August 01, 2012

Wildlife Taxi in a Flash Flood Zone

Fast-moving water fills the dry creek bed.
 Time: 2.5 hours. Distance: 56 miles. Passenger: Ferruginous hawk.

Another "wildlife taxi" run tonight. Some people in a semi-rural area of the next county north (5–10-acre plots, trailer homes, chickens and goats) had a found a ferruginous hawk huddled in their yard. Since there were loose chickens everywhere, that might explain why it was there.

They had caught it, put it in a cage, and called the Raptor Center. An earlier generation would have just reached for the shotgun, so sometimes there is such a thing as progress.

M. and I went through a strong thunderstorm on the way there, and it was still raining lightly as we headed home. Going into Nearby Town, there was a cop right on my rear bumper, and as we passed the city limits, he turned on his overhead lights.

I thought that I was only 1-2 mph over the posted limit, so I started mentally rehearsing as I pulled to the side: "Emergency!" "Sick bird!"  But he swung around and dashed on by.

Then my cell phone, sitting on the Jeep's center console, started beeping and buzzing. I had a warning from the National Weather Service about flash floods. I did not even know that it would receive severe-weather alerts!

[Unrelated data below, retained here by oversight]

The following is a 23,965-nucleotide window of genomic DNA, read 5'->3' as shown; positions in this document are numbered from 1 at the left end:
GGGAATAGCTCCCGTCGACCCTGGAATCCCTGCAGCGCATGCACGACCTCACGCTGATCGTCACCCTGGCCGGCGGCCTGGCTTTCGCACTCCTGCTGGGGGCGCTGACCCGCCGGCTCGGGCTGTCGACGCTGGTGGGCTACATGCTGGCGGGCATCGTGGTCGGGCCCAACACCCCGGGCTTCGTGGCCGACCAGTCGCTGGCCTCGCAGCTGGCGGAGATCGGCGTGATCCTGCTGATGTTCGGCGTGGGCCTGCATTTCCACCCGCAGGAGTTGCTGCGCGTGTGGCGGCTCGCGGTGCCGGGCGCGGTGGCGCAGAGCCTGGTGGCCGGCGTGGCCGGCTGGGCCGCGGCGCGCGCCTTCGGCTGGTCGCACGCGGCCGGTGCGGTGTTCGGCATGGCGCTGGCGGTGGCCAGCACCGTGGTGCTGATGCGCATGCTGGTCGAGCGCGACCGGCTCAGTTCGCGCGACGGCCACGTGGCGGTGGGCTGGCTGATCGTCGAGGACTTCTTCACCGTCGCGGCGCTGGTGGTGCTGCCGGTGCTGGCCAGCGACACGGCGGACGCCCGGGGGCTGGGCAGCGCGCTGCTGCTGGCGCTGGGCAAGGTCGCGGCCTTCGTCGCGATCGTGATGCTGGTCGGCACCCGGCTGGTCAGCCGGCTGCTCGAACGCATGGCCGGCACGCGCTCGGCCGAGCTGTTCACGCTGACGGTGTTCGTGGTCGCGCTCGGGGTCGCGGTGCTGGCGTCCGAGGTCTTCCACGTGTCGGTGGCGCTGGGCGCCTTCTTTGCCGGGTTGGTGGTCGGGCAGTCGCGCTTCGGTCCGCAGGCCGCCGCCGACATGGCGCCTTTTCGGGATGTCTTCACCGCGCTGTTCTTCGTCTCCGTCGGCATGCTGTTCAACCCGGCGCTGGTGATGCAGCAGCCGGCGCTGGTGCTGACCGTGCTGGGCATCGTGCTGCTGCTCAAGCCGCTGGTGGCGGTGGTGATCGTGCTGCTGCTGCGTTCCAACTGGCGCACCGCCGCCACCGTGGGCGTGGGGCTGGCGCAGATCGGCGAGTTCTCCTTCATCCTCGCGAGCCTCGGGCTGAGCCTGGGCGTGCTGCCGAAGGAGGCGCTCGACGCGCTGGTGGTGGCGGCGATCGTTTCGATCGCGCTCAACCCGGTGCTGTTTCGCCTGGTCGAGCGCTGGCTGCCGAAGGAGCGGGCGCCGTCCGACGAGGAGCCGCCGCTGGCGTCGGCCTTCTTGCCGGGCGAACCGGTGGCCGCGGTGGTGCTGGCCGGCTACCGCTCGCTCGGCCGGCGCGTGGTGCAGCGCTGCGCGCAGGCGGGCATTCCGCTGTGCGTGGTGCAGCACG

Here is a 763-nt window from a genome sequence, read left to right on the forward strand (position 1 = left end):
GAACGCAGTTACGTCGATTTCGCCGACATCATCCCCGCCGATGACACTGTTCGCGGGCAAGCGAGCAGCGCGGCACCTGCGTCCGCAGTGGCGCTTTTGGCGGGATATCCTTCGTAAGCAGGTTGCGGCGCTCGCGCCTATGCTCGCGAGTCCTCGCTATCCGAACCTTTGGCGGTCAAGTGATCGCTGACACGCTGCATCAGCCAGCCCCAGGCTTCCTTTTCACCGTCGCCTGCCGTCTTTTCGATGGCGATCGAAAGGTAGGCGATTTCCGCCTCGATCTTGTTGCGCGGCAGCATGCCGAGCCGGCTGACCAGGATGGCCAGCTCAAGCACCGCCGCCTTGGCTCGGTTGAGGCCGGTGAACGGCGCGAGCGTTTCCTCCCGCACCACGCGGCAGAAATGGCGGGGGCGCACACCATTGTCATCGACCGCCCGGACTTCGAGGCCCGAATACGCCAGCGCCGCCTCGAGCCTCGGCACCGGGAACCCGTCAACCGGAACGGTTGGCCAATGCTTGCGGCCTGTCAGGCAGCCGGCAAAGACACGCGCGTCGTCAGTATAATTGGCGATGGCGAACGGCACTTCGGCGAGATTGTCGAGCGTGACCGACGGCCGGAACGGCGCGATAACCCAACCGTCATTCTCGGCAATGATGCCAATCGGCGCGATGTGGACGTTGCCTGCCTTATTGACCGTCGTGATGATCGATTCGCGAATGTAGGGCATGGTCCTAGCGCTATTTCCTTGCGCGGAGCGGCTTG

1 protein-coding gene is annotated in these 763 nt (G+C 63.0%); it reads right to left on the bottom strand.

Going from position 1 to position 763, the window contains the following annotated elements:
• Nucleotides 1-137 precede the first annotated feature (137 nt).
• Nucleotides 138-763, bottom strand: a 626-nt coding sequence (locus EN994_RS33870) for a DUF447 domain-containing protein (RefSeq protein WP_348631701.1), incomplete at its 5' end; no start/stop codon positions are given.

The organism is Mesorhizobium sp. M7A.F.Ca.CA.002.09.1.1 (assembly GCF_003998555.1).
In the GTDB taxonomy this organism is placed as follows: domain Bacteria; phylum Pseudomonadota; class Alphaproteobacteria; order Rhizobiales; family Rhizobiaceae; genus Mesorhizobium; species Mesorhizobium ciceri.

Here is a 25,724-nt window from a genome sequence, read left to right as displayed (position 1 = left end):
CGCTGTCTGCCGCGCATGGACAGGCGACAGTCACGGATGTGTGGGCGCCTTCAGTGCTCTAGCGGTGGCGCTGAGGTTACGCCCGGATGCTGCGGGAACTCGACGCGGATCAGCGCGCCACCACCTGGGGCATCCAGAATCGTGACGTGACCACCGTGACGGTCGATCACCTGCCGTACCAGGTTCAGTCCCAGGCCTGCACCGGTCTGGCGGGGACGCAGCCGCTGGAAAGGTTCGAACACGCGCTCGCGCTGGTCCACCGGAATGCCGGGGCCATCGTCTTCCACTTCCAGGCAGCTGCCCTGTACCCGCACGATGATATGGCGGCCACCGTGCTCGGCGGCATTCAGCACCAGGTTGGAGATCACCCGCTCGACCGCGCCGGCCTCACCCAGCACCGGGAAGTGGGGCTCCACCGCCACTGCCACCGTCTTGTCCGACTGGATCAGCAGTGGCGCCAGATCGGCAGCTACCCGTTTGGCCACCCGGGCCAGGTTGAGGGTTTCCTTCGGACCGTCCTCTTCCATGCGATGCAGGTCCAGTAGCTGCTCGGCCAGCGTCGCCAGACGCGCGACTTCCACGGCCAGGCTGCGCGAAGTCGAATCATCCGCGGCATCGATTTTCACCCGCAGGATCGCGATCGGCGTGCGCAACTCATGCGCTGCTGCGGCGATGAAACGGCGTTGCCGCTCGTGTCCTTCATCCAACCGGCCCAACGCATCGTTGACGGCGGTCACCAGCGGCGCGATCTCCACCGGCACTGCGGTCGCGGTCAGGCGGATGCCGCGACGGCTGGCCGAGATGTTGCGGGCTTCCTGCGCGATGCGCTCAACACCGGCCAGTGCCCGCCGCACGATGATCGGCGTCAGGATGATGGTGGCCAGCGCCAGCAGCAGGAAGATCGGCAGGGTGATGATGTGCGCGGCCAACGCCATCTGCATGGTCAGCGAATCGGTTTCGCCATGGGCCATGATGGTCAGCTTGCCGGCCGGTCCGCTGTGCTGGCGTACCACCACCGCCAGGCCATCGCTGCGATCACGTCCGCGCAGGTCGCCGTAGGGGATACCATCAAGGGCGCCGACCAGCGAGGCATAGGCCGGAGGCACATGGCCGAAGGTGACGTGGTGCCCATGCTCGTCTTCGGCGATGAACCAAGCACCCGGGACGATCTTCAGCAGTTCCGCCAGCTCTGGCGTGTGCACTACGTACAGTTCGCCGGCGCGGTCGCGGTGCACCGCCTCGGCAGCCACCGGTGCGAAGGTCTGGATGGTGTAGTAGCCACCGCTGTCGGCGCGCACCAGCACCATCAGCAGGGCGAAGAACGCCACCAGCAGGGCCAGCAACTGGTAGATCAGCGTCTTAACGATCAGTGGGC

Leaving town, I could see the cop's lights a couple of miles ahead. Then they halted. As we approached, I could see his cruiser parked at a junction and him struggling into a reflective vest while he waved me to stop.

A bridge ahead was washed out, he shouted.

I asked him about a rural gravel road further out on the prairie. It was open, he thought, so we turned around, backtracked a few miles, and then took the alternate route. I shot the photo by a bridge on that road, which was in no danger.

We made it to our rendezvous with the center's director, who squeezed the hawk's breast, said it was a juvenal (immature), which we had guessed, and that it seemed underweight. Maybe it had seen those chickens as its last hope for a meal. Instead, it ended up on a three-county road trip in a cardboard box. But, barring some illness that was not obvious, maybe it will bulk up on mice and then be released.

(Coyote Gulch reminds us that today was the anniversary of the Big Thompson Flood of 1976.)

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